PATAGONIA - Gary Nabhan has written stacks of research papers about culture, archaeology and food for academic journals, and has authored at least a dozen books, some meant for popular consumption, others the academic kind whose titles have colons and subtitles that are longer than the main title.
But the gist of his high-minded, dense research is this: People lived here thousands of years ago and they must have eaten something.
To get that something, they didn’t go to the supermarket or big-box discount store. They grew and raised their foodstuffs on arid desert lands.
Nabhan, 59, has made it his life’s work to figure out what those foods were and, if possible, to bring those nearly extinct foods back to life.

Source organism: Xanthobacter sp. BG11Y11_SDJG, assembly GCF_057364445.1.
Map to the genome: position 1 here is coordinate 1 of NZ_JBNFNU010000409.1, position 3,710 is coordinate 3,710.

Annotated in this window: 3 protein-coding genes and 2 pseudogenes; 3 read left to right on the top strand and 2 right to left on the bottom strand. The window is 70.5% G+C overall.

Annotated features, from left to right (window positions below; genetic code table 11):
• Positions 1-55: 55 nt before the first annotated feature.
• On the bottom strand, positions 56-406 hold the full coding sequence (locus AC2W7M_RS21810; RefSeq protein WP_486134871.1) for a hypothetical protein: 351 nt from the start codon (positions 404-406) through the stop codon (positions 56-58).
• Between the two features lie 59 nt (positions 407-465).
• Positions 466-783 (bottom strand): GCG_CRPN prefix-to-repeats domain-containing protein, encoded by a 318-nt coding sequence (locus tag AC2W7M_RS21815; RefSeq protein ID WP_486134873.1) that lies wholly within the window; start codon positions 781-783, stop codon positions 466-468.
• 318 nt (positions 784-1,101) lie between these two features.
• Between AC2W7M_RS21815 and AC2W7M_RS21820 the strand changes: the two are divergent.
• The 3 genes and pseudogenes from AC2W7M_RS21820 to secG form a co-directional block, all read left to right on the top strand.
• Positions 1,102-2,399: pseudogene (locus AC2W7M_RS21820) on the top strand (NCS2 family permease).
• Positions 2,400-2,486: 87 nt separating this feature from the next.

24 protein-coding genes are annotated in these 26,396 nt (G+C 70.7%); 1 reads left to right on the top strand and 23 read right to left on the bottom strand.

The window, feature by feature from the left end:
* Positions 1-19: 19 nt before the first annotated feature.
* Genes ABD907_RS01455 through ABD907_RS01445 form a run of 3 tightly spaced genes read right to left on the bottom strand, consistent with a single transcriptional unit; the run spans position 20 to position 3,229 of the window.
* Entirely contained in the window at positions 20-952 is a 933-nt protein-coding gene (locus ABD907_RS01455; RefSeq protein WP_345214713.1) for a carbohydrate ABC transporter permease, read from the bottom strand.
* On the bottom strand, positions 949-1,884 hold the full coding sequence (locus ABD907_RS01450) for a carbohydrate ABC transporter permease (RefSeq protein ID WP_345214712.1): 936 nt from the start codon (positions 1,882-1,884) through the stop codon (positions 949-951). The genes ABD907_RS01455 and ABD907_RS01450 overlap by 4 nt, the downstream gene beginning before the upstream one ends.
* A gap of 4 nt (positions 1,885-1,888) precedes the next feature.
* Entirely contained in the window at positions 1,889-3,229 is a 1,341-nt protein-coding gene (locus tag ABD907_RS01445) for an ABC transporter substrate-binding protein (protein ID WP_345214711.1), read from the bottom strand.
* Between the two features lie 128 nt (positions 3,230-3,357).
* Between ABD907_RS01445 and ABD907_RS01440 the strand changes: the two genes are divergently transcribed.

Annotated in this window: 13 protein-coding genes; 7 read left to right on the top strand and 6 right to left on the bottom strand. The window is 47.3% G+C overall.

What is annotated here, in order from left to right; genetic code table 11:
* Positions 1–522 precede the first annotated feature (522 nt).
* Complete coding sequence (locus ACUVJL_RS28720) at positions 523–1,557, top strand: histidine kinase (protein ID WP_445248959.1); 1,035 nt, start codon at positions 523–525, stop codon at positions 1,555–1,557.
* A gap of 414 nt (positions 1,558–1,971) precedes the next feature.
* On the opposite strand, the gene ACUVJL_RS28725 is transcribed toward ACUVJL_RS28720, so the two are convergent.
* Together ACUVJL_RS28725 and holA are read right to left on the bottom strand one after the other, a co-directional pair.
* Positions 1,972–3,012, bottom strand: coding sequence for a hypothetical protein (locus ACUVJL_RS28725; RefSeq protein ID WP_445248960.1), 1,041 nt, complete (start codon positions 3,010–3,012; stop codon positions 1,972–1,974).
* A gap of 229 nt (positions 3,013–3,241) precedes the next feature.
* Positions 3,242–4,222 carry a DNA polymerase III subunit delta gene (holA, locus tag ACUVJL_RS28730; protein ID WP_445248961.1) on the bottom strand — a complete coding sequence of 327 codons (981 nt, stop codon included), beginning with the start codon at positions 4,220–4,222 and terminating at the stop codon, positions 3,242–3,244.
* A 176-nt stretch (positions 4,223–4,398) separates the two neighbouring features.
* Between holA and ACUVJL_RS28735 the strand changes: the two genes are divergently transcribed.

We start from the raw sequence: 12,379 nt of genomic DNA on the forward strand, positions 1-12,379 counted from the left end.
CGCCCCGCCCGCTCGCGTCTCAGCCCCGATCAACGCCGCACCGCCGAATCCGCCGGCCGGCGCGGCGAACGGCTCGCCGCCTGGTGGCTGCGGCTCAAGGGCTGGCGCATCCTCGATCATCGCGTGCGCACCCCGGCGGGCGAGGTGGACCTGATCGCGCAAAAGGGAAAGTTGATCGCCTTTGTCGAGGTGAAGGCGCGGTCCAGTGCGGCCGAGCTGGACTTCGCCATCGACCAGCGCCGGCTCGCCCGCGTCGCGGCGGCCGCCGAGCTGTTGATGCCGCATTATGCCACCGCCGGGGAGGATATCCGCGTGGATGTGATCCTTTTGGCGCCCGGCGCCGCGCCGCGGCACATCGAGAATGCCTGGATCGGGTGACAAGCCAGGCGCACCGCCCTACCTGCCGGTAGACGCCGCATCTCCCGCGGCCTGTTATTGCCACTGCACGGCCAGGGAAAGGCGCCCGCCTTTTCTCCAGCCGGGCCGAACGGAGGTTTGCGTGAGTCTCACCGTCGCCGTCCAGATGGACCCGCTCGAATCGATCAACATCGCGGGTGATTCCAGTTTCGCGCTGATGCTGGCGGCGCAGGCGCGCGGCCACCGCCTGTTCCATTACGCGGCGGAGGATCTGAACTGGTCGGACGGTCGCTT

In doing so, he has helped reintroduce a veritable shopping list of foods to Arizona: beans, nuts, grains, fruits, vegetables and meats. He also has made his academic work edible, encouraging home cooks and award-winning chefs to actually use these culinary archaeological finds. Read more.
The possible wasp cocoons found inside a fossilized dinosaur egg (coin shown for scale).
Scientists were recently investigating several roughly 70-million-year-old titanosaur eggs found in the Patagonia region of Argentina.
Titanosaurs belonged to a group of gigantic plant-eaters that included the heaviest creatures to ever walk the Earth. Titanosaur eggs were similarly large—up to almost 8 inches (20 centimeters) long.
Within one of the broken fossil eggs from Argentina, researchers found eight tiny, sausage-shaped structures about an inch (two to three centimeters) long and nearly a half-inch (just over a centimeter) wide.
The strange structures appear to be fossilized insect cocoons that are similar in size and shape to cocoons belonging to a number of modern wasp species. Read more.